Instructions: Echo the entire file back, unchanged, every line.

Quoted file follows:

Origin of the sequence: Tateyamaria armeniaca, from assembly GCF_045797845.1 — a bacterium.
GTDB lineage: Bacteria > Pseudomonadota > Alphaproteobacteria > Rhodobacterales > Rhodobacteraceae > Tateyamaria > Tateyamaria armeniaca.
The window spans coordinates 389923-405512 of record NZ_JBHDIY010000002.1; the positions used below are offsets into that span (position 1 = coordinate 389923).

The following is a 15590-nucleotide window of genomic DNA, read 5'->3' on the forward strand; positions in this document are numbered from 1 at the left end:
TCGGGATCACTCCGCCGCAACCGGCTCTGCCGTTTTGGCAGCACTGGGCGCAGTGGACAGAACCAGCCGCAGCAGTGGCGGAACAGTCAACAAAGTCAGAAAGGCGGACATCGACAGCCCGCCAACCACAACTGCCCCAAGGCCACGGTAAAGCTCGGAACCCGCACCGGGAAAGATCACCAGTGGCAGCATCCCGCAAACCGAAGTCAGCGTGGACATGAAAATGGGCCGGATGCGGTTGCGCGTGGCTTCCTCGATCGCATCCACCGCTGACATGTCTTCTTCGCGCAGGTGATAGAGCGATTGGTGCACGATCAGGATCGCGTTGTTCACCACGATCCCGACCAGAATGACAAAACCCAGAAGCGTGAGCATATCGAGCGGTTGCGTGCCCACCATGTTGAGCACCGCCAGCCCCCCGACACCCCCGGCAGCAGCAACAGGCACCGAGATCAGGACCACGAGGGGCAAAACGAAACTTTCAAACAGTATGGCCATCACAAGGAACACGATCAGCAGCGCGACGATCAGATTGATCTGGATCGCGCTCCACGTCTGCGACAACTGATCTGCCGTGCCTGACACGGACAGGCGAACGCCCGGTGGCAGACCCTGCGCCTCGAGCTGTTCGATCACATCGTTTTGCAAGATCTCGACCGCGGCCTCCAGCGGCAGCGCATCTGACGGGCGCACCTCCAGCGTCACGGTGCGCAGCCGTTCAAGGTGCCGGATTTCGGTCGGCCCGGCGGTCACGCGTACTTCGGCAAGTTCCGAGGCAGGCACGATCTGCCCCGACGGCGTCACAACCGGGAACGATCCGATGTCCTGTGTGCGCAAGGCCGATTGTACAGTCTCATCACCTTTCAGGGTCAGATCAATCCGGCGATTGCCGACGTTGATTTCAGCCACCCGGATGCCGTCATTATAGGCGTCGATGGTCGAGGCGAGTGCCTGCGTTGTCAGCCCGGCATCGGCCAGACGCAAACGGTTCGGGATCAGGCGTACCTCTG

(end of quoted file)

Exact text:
Origin of the sequence: Tateyamaria armeniaca, from assembly GCF_045797845.1 — a bacterium.
GTDB lineage: Bacteria > Pseudomonadota > Alphaproteobacteria > Rhodobacterales > Rhodobacteraceae > Tateyamaria > Tateyamaria armeniaca.
The window spans coordinates 389923-405512 of record NZ_JBHDIY010000002.1; the positions used below are offsets into that span (position 1 = coordinate 389923).

The following is a 15590-nucleotide window of genomic DNA, read 5'->3' on the forward strand; positions in this document are numbered from 1 at the left end:
TCGGGATCACTCCGCCGCAACCGGCTCTGCCGTTTTGGCAGCACTGGGCGCAGTGGACAGAACCAGCCGCAGCAGTGGCGGAACAGTCAACAAAGTCAGAAAGGCGGACATCGACAGCCCGCCAACCACAACTGCCCCAAGGCCACGGTAAAGCTCGGAACCCGCACCGGGAAAGATCACCAGTGGCAGCATCCCGCAAACCGAAGTCAGCGTGGACATGAAAATGGGCCGGATGCGGTTGCGCGTGGCTTCCTCGATCGCATCCACCGCTGACATGTCTTCTTCGCGCAGGTGATAGAGCGATTGGTGCACGATCAGGATCGCGTTGTTCACCACGATCCCGACCAGAATGACAAAACCCAGAAGCGTGAGCATATCGAGCGGTTGCGTGCCCACCATGTTGAGCACCGCCAGCCCCCCGACACCCCCGGCAGCAGCAACAGGCACCGAGATCAGGACCACGAGGGGCAAAACGAAACTTTCAAACAGTATGGCCATCACAAGGAACACGATCAGCAGCGCGACGATCAGATTGATCTGGATCGCGCTCCACGTCTGCGACAACTGATCTGCCGTGCCTGACACGGACAGGCGAACGCCCGGTGGCAGACCCTGCGCCTCGAGCTGTTCGATCACATCGTTTTGCAAGATCTCGACCGCGGCCTCCAGCGGCAGCGCATCTGACGGGCGCACCTCCAGCGTCACGGTGCGCAGCCGTTCAAGGTGCCGGATTTCGGTCGGCCCGGCGGTCACGCGTACTTCGGCAAGTTCCGAGGCAGGCACGATCTGCCCCGACGGCGTCACAACCGGGAACGATCCGATGTCCTGTGTGCGCAAGGCCGATTGTACAGTCTCATCACCTTTCAGGGTCAGATCAATCCGGCGATTGCCGACGTTGATTTCAGCCACCCGGATGCCGTCATTATAGGCGTCGATGGTCGAGGCGAGTGCCTGCGTTGTCAGCCCGGCATCGGCCAGACGCAAACGGTTCGGGATCAGGCGTACCTCTG